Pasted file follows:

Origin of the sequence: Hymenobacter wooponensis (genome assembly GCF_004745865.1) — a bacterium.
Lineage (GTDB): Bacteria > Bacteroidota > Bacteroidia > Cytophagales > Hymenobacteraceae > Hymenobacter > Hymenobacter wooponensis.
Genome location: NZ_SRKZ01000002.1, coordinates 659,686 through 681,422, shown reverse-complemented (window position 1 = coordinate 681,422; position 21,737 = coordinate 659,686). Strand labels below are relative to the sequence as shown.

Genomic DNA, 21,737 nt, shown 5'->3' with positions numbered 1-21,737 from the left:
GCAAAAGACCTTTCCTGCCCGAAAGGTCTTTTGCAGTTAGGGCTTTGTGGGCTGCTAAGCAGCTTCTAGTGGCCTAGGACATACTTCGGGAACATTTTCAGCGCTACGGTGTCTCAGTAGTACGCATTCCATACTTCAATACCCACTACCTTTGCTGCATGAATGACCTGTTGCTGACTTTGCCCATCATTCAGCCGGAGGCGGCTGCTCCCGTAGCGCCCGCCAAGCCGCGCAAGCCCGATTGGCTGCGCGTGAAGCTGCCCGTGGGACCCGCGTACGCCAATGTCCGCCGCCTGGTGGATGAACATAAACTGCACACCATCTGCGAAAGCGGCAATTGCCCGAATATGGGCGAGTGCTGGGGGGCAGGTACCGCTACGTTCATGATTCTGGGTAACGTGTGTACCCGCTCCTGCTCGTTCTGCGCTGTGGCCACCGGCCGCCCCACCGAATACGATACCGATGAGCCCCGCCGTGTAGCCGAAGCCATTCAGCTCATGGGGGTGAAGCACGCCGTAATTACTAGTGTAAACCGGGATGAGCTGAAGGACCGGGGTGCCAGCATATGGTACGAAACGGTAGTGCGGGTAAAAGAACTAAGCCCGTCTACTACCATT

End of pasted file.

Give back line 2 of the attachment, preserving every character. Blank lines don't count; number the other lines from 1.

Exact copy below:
Lineage (GTDB): Bacteria > Bacteroidota > Bacteroidia > Cytophagales > Hymenobacteraceae > Hymenobacter > Hymenobacter wooponensis.